Virus Outbreak Tennessee

Tennessee Gov. Bill Lee removes his mask as he begins a news conference July 1 in Nashville. Greene County Mayor Kevin Morrison announced Monday evening that he would issue a facial covering mandate to go into effect Wednesday morning.

A facial covering mandate will go into effect for Greene County on Wednesday.

Greene County Mayor Kevin Morrison announced Monday evening that the mandate would go into effect Wednesday morning. A declaration about the masks is expected to be prepared on Tuesday.

“After careful consideration and receiving very alarming and troubling statistics from Ballad Health Systems on the near tripling of hospitalization cases in our area just this week, along with the fact that our school officials are working diligently to open schools on time and as safely as possible, and as we look to keep businesses open and our economy from closing once again, it is necessary to enact a mask mandate or facial covering mandate for Greene County to assist in curbing the dramatic rise in cases across our community,” Morrison said.

The county manager acknowledged the mandate “is obviously not enforceable as it does not have the weight of law” and said said county officials won’t ask law enforcement agencies “to be the mask police.”

It is, he said, “a challenge to all of our citizens to wear a mask in open public settings where there are many gathered, and where social distancing is not possible, to help us gain control of this dramatic rise in cases before our health care system is overwhelmed.

“It is a plea to do the right thing to protect those we love and those most vulnerable,” Morrison said.

Greene County recorded six new cases of the novel coronavirus Monday, bringing the total to date to 157 and the number of active cases to 64.

Those six new cases were part of the 3,314 reported across the state Monday, a record number of new virus cases, according to the Tennessee Department of Health.

Tennessee has had 65,274 cases since the pandemic began, according to the state agency, which lists 64,737 of those cases confirmed and 537 “probable.”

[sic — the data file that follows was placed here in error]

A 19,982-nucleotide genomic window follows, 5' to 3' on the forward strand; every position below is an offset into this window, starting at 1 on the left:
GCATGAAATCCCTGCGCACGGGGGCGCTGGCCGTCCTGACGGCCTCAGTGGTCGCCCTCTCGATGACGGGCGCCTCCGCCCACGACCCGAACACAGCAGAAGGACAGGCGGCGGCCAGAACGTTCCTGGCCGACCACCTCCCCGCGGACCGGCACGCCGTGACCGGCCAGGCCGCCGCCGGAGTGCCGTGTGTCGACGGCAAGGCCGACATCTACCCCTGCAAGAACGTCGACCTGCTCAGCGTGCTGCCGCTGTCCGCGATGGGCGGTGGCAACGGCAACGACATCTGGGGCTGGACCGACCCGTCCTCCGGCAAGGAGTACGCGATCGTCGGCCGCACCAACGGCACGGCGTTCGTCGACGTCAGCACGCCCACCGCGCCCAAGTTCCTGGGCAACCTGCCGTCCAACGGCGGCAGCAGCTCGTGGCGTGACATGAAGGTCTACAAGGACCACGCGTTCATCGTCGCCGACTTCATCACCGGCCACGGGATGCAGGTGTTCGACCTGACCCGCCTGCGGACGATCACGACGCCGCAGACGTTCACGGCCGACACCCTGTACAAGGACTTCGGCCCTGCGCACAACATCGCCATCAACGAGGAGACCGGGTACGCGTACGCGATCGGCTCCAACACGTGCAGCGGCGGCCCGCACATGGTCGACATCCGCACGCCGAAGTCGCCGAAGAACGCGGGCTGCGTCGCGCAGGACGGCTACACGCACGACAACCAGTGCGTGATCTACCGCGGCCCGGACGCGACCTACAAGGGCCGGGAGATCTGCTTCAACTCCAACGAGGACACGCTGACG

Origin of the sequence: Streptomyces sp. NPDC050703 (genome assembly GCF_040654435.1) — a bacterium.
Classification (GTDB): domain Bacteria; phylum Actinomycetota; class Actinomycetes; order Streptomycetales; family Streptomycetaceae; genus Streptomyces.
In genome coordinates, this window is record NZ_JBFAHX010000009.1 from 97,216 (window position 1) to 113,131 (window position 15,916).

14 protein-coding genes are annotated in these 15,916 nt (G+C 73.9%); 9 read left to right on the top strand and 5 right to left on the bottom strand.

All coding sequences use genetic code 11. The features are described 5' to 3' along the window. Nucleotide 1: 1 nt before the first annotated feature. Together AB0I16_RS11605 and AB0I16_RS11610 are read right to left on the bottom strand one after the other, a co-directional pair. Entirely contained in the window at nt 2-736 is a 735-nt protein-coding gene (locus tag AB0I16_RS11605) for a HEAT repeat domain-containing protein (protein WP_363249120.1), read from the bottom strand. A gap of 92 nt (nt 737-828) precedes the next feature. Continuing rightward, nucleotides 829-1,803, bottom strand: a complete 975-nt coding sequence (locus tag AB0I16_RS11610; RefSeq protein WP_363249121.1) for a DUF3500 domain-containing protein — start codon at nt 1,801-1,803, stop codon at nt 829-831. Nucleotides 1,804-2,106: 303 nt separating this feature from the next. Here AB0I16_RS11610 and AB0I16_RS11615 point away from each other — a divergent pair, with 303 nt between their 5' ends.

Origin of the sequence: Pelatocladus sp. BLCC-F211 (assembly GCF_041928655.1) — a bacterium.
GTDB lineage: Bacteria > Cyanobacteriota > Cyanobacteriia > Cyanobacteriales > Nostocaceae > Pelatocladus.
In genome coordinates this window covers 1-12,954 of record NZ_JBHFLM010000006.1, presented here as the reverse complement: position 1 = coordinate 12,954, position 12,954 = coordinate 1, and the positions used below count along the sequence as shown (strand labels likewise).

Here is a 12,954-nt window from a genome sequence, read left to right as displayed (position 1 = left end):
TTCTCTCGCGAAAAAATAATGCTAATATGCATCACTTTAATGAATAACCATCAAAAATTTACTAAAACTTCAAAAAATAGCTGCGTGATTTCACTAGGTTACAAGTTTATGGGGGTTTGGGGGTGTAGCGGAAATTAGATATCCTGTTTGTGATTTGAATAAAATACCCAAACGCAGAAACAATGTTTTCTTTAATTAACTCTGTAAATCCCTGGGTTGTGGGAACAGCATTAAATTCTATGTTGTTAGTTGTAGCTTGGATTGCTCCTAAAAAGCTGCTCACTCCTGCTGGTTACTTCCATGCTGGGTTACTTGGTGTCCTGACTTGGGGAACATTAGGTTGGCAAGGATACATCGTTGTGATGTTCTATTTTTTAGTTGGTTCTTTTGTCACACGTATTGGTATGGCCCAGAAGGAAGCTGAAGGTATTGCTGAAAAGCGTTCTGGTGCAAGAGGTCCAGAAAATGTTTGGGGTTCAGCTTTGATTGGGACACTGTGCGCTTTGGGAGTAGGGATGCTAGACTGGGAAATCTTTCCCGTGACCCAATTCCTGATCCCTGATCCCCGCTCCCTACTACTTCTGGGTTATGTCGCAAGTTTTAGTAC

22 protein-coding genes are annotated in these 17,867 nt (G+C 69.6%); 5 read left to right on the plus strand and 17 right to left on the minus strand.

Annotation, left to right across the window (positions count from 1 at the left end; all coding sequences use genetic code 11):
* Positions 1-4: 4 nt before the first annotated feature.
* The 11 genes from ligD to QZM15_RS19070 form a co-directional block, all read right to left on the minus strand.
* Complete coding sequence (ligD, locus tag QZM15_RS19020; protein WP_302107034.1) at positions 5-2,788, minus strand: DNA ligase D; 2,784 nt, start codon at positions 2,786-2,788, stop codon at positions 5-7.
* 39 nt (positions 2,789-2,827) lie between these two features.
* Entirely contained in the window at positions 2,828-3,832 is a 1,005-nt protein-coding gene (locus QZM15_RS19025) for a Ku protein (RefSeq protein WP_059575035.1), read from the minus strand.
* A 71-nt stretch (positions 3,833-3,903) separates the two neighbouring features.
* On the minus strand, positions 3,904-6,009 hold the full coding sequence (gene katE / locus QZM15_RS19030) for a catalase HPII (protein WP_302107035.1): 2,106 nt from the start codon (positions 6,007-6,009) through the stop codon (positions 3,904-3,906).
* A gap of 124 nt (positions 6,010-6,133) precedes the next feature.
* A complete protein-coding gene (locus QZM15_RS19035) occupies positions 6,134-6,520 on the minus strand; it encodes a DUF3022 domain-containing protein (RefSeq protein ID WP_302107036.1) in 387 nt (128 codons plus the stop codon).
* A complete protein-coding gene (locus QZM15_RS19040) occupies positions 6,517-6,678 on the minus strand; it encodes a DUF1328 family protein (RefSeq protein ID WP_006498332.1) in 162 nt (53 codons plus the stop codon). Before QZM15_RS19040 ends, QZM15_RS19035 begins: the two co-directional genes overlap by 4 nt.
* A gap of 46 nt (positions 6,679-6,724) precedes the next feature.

Shelby County had the most cases statewide in Monday’s report with 14,163. It was followed closely by Davidson County with 13,976 total cases.

Monday’s new case numbers top Tennessee’s previous one-day total of 2,451 recorded on Thursday. Monday saw eight new deaths from COVID-19 — the illness caused by the virus — in Tennessee, bringing the total number of deaths from the pandemic to 749.

Greene County has had two deaths, and 91 people who have recovered from the illness.

Other surrounding counties also have increasing numbers of active cases. There are 130 active cases in Washington County, which will be under a mandate for people to wear facial coverings in public places beginning Tuesday. Active case totals in other counties include 300 in Sevier, 253 in Hamblen, 106 in Sullivan, 74 in Cocke, 51 in Carter and 39 in Hawkins.

With these increases, Ballad Health officials have renewed their calls for people to take precautions.

“The number of COVID-19 patients in our hospitals is rapidly increasing on a weekly basis,” said Dr. Clay Runnels, chief physician executive of Ballad Health. “The disease is spreading more rapidly than ever, and it poses a serious threat to our community. Each of us is at risk, and it’s up to each of us to take precautions to slow the disease.

“If you’re clamoring for a return to normal, but not wearing a mask, practicing physical distancing or being hypervigilant about hand hygiene, you’re not helping our community reach that goal,” he said. “In fact, by refusing to take sensible steps to protect yourself and others, you could be causing serious damage to you and those around you.”

Runnels expressed further concern that, with the steep increase of local COVID-19 cases, Ballad Health’s hospitals and medical facilities could become overwhelmed, leading to overflowing intensive care units (ICUs) and supply shortages that have struck other hospitals and health systems in places such as Texas, Arizona, Florida and New York, in a release from the health system.

As of July 9, nearly 20% of Ballad Health’s ventilators were in use, and the health system’s beds were at more than 75% capacity. Runnels and other Ballad Health leaders are now worried that, as the year extends into flu season, the number of people in the Appalachian Highlands who need major health care interventions will outpace hospital units’ capacities and staffing levels.

“Unless major steps are taken now, by everyone, to slow COVID-19, we could be facing a situation in which we have to make serious decisions about how we deliver care, and if we’re going to be able to provide certain health care services for everyone who needs them,” he said. “These kinds of difficult choices might have seemed far-fetched once upon a time, but as the COVID-19 curve climbs higher, that scenario becomes more and more real.”

An estimated 5-10% of people who contract COVID-19 are eventually hospitalized. COVID-19 hospitalizations within Ballad Health have ranged from pediatric patients to the elderly.

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